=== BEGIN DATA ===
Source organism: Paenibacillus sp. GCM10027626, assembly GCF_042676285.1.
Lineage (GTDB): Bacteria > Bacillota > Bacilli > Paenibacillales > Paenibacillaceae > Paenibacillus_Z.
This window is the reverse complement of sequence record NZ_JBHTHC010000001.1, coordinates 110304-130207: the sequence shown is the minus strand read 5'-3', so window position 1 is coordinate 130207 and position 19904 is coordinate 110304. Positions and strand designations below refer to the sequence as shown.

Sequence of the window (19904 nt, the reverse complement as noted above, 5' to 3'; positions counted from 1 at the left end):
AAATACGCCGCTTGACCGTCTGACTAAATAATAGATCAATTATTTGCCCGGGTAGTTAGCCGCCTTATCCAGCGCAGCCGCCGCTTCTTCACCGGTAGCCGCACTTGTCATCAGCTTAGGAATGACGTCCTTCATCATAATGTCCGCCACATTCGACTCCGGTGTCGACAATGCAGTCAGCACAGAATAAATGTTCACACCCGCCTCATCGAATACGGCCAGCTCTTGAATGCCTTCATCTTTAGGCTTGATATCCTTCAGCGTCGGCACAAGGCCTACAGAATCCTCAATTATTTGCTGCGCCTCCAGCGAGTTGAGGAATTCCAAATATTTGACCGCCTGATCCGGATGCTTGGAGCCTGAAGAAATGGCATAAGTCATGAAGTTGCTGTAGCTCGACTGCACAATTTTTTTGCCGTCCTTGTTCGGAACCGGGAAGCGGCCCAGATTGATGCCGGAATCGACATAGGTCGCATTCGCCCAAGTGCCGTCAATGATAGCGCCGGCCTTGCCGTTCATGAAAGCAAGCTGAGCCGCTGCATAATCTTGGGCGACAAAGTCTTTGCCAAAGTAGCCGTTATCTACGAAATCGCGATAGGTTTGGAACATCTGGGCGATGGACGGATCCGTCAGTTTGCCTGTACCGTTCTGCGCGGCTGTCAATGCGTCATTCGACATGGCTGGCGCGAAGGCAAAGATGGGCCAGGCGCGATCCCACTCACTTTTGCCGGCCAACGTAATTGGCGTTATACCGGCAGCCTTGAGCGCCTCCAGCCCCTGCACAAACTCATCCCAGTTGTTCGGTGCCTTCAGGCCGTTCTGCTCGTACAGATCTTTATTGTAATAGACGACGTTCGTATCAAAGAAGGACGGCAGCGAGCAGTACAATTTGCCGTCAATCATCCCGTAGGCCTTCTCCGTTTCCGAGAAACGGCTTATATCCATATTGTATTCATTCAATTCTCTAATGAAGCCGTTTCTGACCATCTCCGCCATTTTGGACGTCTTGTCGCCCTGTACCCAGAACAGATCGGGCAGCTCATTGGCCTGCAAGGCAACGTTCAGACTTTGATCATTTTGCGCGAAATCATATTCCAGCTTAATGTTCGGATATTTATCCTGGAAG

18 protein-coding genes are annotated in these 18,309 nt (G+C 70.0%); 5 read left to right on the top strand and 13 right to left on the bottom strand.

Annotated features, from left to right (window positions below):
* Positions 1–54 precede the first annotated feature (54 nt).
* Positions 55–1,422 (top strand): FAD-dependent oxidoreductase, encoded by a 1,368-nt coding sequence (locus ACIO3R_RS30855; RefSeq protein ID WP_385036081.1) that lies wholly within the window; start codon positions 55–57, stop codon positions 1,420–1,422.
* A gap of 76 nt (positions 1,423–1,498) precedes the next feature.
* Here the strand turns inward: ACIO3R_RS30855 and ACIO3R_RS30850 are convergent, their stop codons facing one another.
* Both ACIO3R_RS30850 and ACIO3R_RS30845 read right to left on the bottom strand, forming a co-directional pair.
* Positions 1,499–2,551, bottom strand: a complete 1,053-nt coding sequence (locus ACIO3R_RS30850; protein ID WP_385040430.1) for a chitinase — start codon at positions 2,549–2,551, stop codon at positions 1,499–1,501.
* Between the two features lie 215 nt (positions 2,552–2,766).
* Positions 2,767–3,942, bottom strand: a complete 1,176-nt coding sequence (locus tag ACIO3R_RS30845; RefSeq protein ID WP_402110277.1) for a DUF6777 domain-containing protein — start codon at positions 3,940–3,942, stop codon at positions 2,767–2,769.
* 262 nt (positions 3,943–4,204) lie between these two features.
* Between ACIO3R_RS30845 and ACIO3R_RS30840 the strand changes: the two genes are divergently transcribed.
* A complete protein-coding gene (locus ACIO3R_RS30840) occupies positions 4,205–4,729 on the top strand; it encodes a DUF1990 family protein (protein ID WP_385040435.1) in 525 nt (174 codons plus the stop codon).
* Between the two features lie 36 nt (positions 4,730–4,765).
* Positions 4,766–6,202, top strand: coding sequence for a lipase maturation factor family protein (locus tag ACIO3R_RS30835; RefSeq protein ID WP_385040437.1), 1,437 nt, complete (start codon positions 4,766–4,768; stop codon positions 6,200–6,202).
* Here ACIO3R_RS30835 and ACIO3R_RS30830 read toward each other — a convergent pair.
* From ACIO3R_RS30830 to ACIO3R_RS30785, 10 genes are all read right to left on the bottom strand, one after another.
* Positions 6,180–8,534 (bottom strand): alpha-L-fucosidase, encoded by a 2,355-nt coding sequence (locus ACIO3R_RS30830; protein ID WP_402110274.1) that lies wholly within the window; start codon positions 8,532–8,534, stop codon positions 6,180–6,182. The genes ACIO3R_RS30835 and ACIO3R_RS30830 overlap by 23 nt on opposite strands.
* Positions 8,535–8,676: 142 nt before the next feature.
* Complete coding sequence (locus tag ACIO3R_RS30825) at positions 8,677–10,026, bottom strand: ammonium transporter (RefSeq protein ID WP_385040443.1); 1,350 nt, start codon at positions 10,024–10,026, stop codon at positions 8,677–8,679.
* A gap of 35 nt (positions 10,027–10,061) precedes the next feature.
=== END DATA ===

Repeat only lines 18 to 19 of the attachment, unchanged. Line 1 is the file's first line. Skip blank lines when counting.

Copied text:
* A complete protein-coding gene (locus ACIO3R_RS30840) occupies positions 4,205–4,729 on the top strand; it encodes a DUF1990 family protein (protein ID WP_385040435.1) in 525 nt (174 codons plus the stop codon).
* Between the two features lie 36 nt (positions 4,730–4,765).